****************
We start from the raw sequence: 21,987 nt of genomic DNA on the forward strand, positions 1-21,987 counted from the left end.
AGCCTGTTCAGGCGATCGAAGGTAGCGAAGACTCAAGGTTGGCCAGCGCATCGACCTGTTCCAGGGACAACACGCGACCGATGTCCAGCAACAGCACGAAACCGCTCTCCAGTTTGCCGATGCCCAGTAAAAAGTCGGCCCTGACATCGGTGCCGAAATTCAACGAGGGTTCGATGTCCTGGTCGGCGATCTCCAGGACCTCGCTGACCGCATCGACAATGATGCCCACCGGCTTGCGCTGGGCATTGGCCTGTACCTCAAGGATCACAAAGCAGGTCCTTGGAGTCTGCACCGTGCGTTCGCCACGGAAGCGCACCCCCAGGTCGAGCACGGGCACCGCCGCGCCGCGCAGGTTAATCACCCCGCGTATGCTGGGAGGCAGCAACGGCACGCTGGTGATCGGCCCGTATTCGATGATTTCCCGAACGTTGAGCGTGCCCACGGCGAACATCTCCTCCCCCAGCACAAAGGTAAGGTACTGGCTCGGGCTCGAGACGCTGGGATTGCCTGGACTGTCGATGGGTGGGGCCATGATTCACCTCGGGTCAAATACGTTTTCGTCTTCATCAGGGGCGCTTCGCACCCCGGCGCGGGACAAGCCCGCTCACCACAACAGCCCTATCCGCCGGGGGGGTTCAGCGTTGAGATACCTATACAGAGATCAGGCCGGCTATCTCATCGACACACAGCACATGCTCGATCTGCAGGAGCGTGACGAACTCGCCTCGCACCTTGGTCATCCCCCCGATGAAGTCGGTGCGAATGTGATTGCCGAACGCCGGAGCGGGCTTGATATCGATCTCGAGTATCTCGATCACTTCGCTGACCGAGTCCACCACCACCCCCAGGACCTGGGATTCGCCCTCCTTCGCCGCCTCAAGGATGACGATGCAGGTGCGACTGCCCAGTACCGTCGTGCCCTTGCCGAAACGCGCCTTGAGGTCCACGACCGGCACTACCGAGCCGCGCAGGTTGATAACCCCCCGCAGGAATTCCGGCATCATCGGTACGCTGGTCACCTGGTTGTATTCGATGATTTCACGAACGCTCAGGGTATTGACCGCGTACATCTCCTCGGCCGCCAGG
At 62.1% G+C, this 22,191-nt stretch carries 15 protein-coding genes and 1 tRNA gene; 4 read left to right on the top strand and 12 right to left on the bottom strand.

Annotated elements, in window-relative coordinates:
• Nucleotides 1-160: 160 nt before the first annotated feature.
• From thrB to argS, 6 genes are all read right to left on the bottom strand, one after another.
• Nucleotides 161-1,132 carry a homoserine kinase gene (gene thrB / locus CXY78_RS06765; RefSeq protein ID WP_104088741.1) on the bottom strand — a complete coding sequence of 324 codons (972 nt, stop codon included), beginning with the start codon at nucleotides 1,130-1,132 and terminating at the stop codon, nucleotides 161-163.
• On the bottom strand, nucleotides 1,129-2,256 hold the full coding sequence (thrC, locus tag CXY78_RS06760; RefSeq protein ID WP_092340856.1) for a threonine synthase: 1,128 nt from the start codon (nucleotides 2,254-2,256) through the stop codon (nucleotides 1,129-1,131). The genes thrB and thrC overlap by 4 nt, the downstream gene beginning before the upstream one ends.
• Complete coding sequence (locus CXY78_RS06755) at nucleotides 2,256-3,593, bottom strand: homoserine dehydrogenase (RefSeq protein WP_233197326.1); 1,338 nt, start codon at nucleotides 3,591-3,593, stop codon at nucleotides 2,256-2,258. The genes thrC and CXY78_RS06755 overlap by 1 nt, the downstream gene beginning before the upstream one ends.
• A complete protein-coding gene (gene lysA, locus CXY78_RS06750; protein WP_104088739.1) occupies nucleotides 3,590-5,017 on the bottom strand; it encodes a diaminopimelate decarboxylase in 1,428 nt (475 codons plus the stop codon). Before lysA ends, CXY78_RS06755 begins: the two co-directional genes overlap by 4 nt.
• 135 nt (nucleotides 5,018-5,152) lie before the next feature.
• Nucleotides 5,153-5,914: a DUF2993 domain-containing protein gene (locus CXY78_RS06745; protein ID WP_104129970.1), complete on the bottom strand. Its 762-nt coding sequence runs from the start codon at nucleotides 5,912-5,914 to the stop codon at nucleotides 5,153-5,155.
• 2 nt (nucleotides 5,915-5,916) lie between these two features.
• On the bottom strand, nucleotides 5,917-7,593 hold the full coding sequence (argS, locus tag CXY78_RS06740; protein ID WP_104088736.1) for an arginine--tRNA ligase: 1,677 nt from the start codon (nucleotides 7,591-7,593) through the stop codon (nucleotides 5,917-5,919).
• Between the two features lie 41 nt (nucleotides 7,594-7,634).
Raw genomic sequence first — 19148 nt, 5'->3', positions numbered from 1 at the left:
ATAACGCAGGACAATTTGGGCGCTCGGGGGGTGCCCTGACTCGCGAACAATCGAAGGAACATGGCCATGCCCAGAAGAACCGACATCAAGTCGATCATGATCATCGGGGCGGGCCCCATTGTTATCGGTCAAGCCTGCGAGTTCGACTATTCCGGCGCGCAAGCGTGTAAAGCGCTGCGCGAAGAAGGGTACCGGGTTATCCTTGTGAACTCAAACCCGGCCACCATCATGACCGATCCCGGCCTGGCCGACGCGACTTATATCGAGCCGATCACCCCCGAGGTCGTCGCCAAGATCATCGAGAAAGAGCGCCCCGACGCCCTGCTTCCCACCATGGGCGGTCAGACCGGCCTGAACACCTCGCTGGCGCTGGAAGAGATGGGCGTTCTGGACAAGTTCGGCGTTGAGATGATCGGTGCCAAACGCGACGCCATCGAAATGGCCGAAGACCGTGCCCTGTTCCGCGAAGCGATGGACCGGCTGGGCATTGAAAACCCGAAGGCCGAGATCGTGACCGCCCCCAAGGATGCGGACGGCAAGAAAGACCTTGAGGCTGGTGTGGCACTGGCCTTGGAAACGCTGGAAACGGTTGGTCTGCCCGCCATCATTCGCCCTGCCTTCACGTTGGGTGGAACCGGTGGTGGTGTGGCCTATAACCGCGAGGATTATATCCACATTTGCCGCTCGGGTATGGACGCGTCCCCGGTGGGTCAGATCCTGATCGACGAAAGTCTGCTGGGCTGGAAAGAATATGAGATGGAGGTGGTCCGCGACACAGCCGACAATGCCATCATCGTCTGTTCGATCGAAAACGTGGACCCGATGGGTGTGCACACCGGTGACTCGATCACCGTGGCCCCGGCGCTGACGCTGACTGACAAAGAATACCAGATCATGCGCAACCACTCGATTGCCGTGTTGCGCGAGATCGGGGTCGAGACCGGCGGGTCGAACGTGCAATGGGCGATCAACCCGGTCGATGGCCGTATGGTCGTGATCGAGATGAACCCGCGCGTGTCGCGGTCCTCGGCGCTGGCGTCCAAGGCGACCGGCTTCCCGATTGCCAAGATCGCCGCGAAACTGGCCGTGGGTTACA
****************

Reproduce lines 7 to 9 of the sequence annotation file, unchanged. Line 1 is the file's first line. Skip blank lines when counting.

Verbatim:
• Nucleotides 161-1,132 carry a homoserine kinase gene (gene thrB / locus CXY78_RS06765; RefSeq protein ID WP_104088741.1) on the bottom strand — a complete coding sequence of 324 codons (972 nt, stop codon included), beginning with the start codon at nucleotides 1,130-1,132 and terminating at the stop codon, nucleotides 161-163.
• On the bottom strand, nucleotides 1,129-2,256 hold the full coding sequence (thrC, locus tag CXY78_RS06760; RefSeq protein ID WP_092340856.1) for a threonine synthase: 1,128 nt from the start codon (nucleotides 2,254-2,256) through the stop codon (nucleotides 1,129-1,131). The genes thrB and thrC overlap by 4 nt, the downstream gene beginning before the upstream one ends.
• Complete coding sequence (locus CXY78_RS06755) at nucleotides 2,256-3,593, bottom strand: homoserine dehydrogenase (RefSeq protein WP_233197326.1); 1,338 nt, start codon at nucleotides 3,591-3,593, stop codon at nucleotides 2,256-2,258. The genes thrC and CXY78_RS06755 overlap by 1 nt, the downstream gene beginning before the upstream one ends.